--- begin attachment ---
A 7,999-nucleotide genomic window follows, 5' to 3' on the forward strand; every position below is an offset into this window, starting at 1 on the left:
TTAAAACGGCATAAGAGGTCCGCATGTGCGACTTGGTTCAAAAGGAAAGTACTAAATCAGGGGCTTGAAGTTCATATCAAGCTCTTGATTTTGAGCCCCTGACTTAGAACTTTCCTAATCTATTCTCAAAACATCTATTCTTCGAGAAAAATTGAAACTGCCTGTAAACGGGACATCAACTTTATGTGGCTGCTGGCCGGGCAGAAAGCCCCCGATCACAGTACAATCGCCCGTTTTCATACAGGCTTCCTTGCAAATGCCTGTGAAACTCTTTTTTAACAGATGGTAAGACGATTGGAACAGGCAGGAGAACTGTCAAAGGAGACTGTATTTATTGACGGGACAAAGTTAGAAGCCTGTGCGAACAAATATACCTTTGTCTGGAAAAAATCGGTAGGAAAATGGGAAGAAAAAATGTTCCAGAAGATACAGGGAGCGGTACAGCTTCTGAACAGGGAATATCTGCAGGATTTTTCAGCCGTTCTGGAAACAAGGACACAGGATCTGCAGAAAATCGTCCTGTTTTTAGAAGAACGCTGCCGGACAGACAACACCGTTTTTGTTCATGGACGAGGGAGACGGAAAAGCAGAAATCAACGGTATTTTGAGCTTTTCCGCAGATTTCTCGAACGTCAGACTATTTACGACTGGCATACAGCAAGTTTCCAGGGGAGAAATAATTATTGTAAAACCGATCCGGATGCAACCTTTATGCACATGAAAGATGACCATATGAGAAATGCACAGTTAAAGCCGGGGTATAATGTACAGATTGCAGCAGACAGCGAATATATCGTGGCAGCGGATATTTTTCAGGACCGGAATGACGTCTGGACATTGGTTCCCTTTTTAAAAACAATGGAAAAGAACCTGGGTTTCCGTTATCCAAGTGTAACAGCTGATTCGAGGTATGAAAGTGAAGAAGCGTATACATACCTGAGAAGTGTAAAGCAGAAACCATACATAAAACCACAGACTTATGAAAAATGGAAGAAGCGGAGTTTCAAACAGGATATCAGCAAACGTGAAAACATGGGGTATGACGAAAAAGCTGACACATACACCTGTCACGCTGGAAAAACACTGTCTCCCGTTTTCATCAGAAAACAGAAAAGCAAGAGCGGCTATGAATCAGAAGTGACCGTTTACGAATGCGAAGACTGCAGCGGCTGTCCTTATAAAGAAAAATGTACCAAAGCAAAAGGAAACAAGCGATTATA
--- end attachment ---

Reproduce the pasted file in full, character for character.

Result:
A 7,999-nucleotide genomic window follows, 5' to 3' on the forward strand; every position below is an offset into this window, starting at 1 on the left:
TTAAAACGGCATAAGAGGTCCGCATGTGCGACTTGGTTCAAAAGGAAAGTACTAAATCAGGGGCTTGAAGTTCATATCAAGCTCTTGATTTTGAGCCCCTGACTTAGAACTTTCCTAATCTATTCTCAAAACATCTATTCTTCGAGAAAAATTGAAACTGCCTGTAAACGGGACATCAACTTTATGTGGCTGCTGGCCGGGCAGAAAGCCCCCGATCACAGTACAATCGCCCGTTTTCATACAGGCTTCCTTGCAAATGCCTGTGAAACTCTTTTTTAACAGATGGTAAGACGATTGGAACAGGCAGGAGAACTGTCAAAGGAGACTGTATTTATTGACGGGACAAAGTTAGAAGCCTGTGCGAACAAATATACCTTTGTCTGGAAAAAATCGGTAGGAAAATGGGAAGAAAAAATGTTCCAGAAGATACAGGGAGCGGTACAGCTTCTGAACAGGGAATATCTGCAGGATTTTTCAGCCGTTCTGGAAACAAGGACACAGGATCTGCAGAAAATCGTCCTGTTTTTAGAAGAACGCTGCCGGACAGACAACACCGTTTTTGTTCATGGACGAGGGAGACGGAAAAGCAGAAATCAACGGTATTTTGAGCTTTTCCGCAGATTTCTCGAACGTCAGACTATTTACGACTGGCATACAGCAAGTTTCCAGGGGAGAAATAATTATTGTAAAACCGATCCGGATGCAACCTTTATGCACATGAAAGATGACCATATGAGAAATGCACAGTTAAAGCCGGGGTATAATGTACAGATTGCAGCAGACAGCGAATATATCGTGGCAGCGGATATTTTTCAGGACCGGAATGACGTCTGGACATTGGTTCCCTTTTTAAAAACAATGGAAAAGAACCTGGGTTTCCGTTATCCAAGTGTAACAGCTGATTCGAGGTATGAAAGTGAAGAAGCGTATACATACCTGAGAAGTGTAAAGCAGAAACCATACATAAAACCACAGACTTATGAAAAATGGAAGAAGCGGAGTTTCAAACAGGATATCAGCAAACGTGAAAACATGGGGTATGACGAAAAAGCTGACACATACACCTGTCACGCTGGAAAAACACTGTCTCCCGTTTTCATCAGAAAACAGAAAAGCAAGAGCGGCTATGAATCAGAAGTGACCGTTTACGAATGCGAAGACTGCAGCGGCTGTCCTTATAAAGAAAAATGTACCAAAGCAAAAGGAAACAAGCGATTATA